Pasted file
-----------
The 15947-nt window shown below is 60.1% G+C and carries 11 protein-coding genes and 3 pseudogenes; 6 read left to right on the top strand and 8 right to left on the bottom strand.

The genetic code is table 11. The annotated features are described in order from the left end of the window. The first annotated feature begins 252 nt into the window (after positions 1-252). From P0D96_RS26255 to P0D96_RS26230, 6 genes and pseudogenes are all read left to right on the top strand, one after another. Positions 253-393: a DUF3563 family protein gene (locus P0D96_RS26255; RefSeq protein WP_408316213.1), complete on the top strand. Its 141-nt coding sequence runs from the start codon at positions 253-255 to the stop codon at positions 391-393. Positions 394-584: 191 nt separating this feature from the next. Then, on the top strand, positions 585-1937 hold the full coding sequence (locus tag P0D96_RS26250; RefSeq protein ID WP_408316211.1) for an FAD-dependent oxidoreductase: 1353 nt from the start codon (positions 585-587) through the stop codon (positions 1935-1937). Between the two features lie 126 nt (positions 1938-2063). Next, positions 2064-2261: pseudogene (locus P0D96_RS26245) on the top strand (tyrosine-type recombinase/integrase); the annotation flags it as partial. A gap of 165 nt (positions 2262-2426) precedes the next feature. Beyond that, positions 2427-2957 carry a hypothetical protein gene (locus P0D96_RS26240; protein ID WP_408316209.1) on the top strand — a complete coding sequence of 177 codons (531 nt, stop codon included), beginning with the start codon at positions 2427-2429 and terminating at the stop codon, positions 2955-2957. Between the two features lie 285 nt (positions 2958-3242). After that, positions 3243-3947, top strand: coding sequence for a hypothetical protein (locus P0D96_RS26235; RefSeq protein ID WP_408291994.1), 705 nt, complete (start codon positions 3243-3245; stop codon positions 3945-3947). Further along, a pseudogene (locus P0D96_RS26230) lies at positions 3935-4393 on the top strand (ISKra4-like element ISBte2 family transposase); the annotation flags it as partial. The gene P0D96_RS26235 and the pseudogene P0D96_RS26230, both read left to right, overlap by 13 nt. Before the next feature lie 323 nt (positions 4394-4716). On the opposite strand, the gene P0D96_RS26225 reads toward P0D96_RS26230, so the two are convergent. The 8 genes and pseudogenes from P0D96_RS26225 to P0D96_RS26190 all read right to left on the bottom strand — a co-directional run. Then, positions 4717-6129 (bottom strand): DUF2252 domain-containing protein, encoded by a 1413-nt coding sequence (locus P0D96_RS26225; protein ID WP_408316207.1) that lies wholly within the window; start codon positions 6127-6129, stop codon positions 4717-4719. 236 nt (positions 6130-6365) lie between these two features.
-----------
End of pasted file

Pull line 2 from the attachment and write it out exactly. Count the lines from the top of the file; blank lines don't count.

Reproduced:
The genetic code is table 11. The annotated features are described in order from the left end of the window. The first annotated feature begins 252 nt into the window (after positions 1-252). From P0D96_RS26255 to P0D96_RS26230, 6 genes and pseudogenes are all read left to right on the top strand, one after another. Positions 253-393: a DUF3563 family protein gene (locus P0D96_RS26255; RefSeq protein WP_408316213.1), complete on the top strand. Its 141-nt coding sequence runs from the start codon at positions 253-255 to the stop codon at positions 391-393. Positions 394-584: 191 nt separating this feature from the next. Then, on the top strand, positions 585-1937 hold the full coding sequence (locus tag P0D96_RS26250; RefSeq protein ID WP_408316211.1) for an FAD-dependent oxidoreductase: 1353 nt from the start codon (positions 585-587) through the stop codon (positions 1935-1937). Between the two features lie 126 nt (positions 1938-2063). Next, positions 2064-2261: pseudogene (locus P0D96_RS26245) on the top strand (tyrosine-type recombinase/integrase); the annotation flags it as partial. A gap of 165 nt (positions 2262-2426) precedes the next feature. Beyond that, positions 2427-2957 carry a hypothetical protein gene (locus P0D96_RS26240; protein ID WP_408316209.1) on the top strand — a complete coding sequence of 177 codons (531 nt, stop codon included), beginning with the start codon at positions 2427-2429 and terminating at the stop codon, positions 2955-2957. Between the two features lie 285 nt (positions 2958-3242). After that, positions 3243-3947, top strand: coding sequence for a hypothetical protein (locus P0D96_RS26235; RefSeq protein ID WP_408291994.1), 705 nt, complete (start codon positions 3243-3245; stop codon positions 3945-3947). Further along, a pseudogene (locus P0D96_RS26230) lies at positions 3935-4393 on the top strand (ISKra4-like element ISBte2 family transposase); the annotation flags it as partial. The gene P0D96_RS26235 and the pseudogene P0D96_RS26230, both read left to right, overlap by 13 nt. Before the next feature lie 323 nt (positions 4394-4716). On the opposite strand, the gene P0D96_RS26225 reads toward P0D96_RS26230, so the two are convergent. The 8 genes and pseudogenes from P0D96_RS26225 to P0D96_RS26190 all read right to left on the bottom strand — a co-directional run. Then, positions 4717-6129 (bottom strand): DUF2252 domain-containing protein, encoded by a 1413-nt coding sequence (locus P0D96_RS26225; protein ID WP_408316207.1) that lies wholly within the window; start codon positions 6127-6129, stop codon positions 4717-4719. 236 nt (positions 6130-6365) lie between these two features.